New YorkDouglas Gordon
Eva Presenhuber presents its fifth solo exhibition by the Scottish artist Douglas Gordon.
Douglas Gordon is known for his interest in cinema and images taken from collective memory and everyday culture. His work encompasses film, performance, sculptural installation, and conceptual text. The exhibition is centered on the ongoing installation Happy Birthday To Me…, and features two film installations Video Diptych and Sharpening Fantasy, alongside text works and burned Andy Warhol skull posters.
In the central installation, viewers find themselves confronted by human skull replicas randomly strewn in a corner. The gallery walls and carpet are red, the light penetrating the red gel-covered windows intensifies the sacred atmosphere evoked by the skulls. Each skull represents one year of the artist’s life; engraved into each skull are five-pointed stars representing his age, one star for each year. The stars recall the star-shaped tonsure on the back of Marcel Duchamp’s head in a photograph by Man Ray.
Preoccupied with collective and individual memory, pop culture, and history, Happy Birthday To Me… encapsulates the artist’s oeuvre as well as his life, juxtaposing immortality and transience. The engraved stars not only represent Gordon’s age but also allude to movie stars, as do the burned Andy Warhol skull posters and earlier works in which Gordon distorted the faces of stars by slowing-down or otherwise manipulating movies, thereby giving a new dimension to collective memory. In Gordon’s work, portraits always serve as a mirror of the viewer who identifies with the portrayed. Elsewhere, Gordon has allowed the viewer to step behind the screen and perceive its verso as a mirror image.
The burned Andy Warhol skull posters highlight the artist’s ambivalent relationship to pop art and, in particular, to Andy Warhol. While the latter’s immortal icons leave no room for the dark side of human existence, Gordon burns holes into the shiny surface. The replica skulls in Video Diptych floating in the flooded garden of the Lambert Collection in Montfavet resemble Monet’s Water Lilies. This is Gordon’s way of working through the genre memento mori.
The video installation Sharpening Fantasy shows knife grinders in Tangier carrying out the movements needed to sharpen knives and scissors but without an object to work on. The film alludes to muscle memory, i.e. to the way movements can bear and evoke memories. The images are accompanied by the sound of grinding and other background noises from a working day in Tangier. Sharpening Fantasy blurs the boundaries between vision, imagination, and memory. The work opens a sometimes contradictory space of mythical logic.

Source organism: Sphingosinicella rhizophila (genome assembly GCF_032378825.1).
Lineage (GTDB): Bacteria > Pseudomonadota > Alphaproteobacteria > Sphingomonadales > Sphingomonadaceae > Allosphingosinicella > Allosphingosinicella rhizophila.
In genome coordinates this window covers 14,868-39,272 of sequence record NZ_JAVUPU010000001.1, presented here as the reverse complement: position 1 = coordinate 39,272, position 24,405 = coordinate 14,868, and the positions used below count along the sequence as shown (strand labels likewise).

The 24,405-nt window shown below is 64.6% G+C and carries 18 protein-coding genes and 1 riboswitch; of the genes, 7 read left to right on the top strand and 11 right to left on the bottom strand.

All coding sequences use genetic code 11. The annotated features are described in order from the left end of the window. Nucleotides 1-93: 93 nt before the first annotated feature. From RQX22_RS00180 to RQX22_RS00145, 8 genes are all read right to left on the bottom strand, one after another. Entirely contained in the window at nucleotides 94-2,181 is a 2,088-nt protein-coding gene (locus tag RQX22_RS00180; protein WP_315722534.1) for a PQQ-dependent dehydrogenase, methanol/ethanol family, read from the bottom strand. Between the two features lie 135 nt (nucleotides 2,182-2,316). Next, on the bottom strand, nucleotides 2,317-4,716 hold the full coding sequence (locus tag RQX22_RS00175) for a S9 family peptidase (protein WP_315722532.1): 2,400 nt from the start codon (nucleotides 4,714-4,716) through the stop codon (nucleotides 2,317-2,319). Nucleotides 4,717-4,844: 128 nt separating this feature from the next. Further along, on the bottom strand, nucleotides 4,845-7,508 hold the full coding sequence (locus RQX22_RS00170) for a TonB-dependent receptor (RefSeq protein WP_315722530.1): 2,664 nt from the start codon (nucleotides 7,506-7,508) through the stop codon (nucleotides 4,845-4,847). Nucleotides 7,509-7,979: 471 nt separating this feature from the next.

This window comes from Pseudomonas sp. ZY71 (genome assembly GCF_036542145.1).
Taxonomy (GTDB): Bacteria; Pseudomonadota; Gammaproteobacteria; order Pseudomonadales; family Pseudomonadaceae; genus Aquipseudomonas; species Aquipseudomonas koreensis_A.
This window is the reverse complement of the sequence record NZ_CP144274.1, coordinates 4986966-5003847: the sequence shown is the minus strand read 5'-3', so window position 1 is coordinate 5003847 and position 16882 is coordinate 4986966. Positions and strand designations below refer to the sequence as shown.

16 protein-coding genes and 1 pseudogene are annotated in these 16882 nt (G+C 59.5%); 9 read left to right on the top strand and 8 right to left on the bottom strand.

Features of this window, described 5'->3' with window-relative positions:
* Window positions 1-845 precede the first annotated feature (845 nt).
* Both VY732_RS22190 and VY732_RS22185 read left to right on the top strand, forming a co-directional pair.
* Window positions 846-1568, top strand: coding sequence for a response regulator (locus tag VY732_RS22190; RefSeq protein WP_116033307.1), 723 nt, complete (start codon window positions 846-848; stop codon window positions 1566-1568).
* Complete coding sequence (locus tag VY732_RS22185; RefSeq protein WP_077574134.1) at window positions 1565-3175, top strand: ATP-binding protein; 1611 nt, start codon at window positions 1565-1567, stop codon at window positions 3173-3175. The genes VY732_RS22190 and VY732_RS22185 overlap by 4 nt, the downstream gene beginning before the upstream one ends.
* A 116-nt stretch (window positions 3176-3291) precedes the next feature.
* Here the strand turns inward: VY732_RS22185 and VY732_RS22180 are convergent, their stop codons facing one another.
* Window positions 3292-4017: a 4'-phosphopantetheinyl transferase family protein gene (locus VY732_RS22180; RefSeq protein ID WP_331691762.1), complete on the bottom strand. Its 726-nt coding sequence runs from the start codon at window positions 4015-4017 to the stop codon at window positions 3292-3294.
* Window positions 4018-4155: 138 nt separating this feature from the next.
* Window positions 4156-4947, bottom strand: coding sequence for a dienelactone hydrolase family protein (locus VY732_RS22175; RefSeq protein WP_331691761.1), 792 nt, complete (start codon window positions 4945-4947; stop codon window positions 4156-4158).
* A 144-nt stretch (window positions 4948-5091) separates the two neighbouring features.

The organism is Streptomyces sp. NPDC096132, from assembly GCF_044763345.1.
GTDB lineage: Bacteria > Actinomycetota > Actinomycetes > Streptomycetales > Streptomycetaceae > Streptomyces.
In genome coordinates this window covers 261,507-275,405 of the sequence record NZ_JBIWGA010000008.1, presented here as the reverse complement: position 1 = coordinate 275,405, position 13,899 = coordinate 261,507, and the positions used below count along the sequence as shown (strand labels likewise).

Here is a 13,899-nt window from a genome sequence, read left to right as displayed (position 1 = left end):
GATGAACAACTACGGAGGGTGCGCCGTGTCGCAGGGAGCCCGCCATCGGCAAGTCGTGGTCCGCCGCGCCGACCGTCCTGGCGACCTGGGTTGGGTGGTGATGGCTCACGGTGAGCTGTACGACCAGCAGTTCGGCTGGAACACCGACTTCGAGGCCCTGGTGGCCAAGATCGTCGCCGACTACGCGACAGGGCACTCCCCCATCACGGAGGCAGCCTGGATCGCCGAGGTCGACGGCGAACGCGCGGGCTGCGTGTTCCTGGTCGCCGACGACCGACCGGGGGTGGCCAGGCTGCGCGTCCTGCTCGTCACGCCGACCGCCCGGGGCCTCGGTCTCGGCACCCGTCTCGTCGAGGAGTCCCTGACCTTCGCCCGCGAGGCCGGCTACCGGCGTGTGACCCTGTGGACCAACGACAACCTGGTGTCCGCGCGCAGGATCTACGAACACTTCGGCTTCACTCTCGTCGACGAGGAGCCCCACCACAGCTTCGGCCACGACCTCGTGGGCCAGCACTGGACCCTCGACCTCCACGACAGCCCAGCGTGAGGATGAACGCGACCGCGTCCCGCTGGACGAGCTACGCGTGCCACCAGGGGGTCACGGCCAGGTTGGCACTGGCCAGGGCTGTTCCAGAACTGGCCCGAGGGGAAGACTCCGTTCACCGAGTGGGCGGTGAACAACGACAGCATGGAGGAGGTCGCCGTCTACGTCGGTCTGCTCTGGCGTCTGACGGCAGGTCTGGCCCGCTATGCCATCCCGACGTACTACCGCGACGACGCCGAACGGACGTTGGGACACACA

By presenting different, yet related works in a spatial order that creates its own dynamic, the show becomes an installation in and of itself. As in Happy Birthday To Me… viewers find themselves not merely in front of a work but rather immersed in art. Their memories are evoked, it is as if they were to find themselves in their own film. The installation’s title ironically points to a celebration of life, as the viewer is let into memento mori, juxtaposing the mortality of human life and the immortality of art. Each year the artist comes closer to his death, and yet his œuvre will continue to exist beyond it.
Douglas Gordon, born in 1966 in Glasgow, Scotland, is one of the most influential video artists working today. His œuvre has been exhibited globally, in major solo exhibitions at institutions including Neue Nationalgalerie, Berlin (1999); Tate Liverpool, Liverpool (2000); MOCA, Los Angeles, CA (2001 and 2012); Hayward Gallery, London (2002); National Galleries Scotland, Edinburgh (2006); Museum of Modern Art, New York, NY (2006); Tate Britain, London (2010); Tel Aviv Museum of Art, Tel Aviv (2013); Musée d’Art moderne de la Ville de Paris, Paris (2014); Scottish National Portrait Gallery, Edinburgh (2017); and Kunstsammlung Nordrhein-Westfalen K20, Duesseldorf (2018). A major survey exhibition is currently on view at ARoS Aarhus Kunstmuseum, Aarhus (until February 15, 2020). Gordon’s film works have been invited to the Festival de Cannes; Toronto International Film Festival (TIFF); Venice Film Festival; Edinburgh International Film Festival; BFI London Film Festival; Festival del Film Locarno; New York Film Festival, among many others. Gordon received the 1996 Turner Prize. In 2017, he presented the film piece I had nowhere to go at Documenta 14 in Athens and Kassel.
Tillmann SeverinInstallation view, Douglas Gordon, Eva Presenhuber, New York, 2019 © Studio lost but found / 2019, ProLitteris, Zurich. Photo: Matt Grubb
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